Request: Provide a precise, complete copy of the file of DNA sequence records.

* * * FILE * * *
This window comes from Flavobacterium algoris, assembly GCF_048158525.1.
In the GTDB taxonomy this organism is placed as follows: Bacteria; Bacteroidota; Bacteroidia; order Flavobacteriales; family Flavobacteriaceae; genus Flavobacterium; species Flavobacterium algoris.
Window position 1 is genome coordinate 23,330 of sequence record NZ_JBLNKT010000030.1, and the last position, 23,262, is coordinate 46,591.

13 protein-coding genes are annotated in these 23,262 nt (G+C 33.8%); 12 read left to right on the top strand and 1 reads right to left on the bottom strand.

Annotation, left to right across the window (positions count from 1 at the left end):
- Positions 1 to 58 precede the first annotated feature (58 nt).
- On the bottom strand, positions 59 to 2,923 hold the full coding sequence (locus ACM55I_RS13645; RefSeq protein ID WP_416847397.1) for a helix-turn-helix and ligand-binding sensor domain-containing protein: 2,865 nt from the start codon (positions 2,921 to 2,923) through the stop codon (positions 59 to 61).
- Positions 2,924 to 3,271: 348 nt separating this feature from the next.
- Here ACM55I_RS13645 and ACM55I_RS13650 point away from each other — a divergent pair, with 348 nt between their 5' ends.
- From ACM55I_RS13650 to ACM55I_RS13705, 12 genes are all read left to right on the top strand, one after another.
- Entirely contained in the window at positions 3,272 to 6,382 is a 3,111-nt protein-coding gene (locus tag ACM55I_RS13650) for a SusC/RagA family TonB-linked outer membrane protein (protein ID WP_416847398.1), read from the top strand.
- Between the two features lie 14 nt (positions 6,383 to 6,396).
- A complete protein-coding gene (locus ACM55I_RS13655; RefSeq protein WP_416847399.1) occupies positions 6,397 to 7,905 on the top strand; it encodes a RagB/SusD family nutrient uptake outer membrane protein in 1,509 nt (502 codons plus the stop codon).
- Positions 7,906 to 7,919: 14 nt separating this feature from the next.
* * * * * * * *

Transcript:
This window comes from Flavobacterium algoris, assembly GCF_048158525.1.
In the GTDB taxonomy this organism is placed as follows: Bacteria; Bacteroidota; Bacteroidia; order Flavobacteriales; family Flavobacteriaceae; genus Flavobacterium; species Flavobacterium algoris.
Window position 1 is genome coordinate 23,330 of sequence record NZ_JBLNKT010000030.1, and the last position, 23,262, is coordinate 46,591.

13 protein-coding genes are annotated in these 23,262 nt (G+C 33.8%); 12 read left to right on the top strand and 1 reads right to left on the bottom strand.

Annotation, left to right across the window (positions count from 1 at the left end):
- Positions 1 to 58 precede the first annotated feature (58 nt).
- On the bottom strand, positions 59 to 2,923 hold the full coding sequence (locus ACM55I_RS13645; RefSeq protein ID WP_416847397.1) for a helix-turn-helix and ligand-binding sensor domain-containing protein: 2,865 nt from the start codon (positions 2,921 to 2,923) through the stop codon (positions 59 to 61).
- Positions 2,924 to 3,271: 348 nt separating this feature from the next.
- Here ACM55I_RS13645 and ACM55I_RS13650 point away from each other — a divergent pair, with 348 nt between their 5' ends.
- From ACM55I_RS13650 to ACM55I_RS13705, 12 genes are all read left to right on the top strand, one after another.
- Entirely contained in the window at positions 3,272 to 6,382 is a 3,111-nt protein-coding gene (locus tag ACM55I_RS13650) for a SusC/RagA family TonB-linked outer membrane protein (protein ID WP_416847398.1), read from the top strand.
- Between the two features lie 14 nt (positions 6,383 to 6,396).
- A complete protein-coding gene (locus ACM55I_RS13655; RefSeq protein WP_416847399.1) occupies positions 6,397 to 7,905 on the top strand; it encodes a RagB/SusD family nutrient uptake outer membrane protein in 1,509 nt (502 codons plus the stop codon).
- Positions 7,906 to 7,919: 14 nt separating this feature from the next.